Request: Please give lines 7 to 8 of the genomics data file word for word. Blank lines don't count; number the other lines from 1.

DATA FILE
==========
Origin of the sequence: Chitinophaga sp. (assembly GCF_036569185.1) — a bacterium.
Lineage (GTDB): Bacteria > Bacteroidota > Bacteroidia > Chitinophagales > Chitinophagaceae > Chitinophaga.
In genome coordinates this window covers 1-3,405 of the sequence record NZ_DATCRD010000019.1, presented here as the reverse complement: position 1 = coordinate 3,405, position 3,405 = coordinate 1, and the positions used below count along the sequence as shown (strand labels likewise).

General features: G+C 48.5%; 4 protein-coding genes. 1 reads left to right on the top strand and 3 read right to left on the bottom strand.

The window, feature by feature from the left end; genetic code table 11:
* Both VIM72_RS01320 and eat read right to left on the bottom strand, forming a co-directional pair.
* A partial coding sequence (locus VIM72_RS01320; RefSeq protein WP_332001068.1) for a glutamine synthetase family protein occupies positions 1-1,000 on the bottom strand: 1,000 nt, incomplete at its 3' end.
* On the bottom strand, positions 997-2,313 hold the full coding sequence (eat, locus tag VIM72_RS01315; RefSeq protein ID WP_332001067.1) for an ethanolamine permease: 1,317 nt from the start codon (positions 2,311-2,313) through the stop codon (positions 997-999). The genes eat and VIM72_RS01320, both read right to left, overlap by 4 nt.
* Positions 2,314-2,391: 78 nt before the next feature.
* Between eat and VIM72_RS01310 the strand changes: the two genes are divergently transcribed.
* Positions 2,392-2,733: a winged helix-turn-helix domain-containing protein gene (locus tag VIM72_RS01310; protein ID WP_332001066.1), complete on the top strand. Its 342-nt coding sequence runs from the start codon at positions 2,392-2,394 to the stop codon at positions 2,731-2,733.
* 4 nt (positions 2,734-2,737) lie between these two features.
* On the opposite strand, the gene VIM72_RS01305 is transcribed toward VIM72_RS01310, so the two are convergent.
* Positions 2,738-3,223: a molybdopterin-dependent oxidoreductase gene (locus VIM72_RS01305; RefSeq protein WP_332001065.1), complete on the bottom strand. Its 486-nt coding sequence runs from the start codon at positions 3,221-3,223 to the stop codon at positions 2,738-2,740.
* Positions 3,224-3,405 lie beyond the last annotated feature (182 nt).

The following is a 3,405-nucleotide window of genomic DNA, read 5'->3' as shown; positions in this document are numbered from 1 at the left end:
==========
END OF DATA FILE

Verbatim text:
* A partial coding sequence (locus VIM72_RS01320; RefSeq protein WP_332001068.1) for a glutamine synthetase family protein occupies positions 1-1,000 on the bottom strand: 1,000 nt, incomplete at its 3' end.
* On the bottom strand, positions 997-2,313 hold the full coding sequence (eat, locus tag VIM72_RS01315; RefSeq protein ID WP_332001067.1) for an ethanolamine permease: 1,317 nt from the start codon (positions 2,311-2,313) through the stop codon (positions 997-999). The genes eat and VIM72_RS01320, both read right to left, overlap by 4 nt.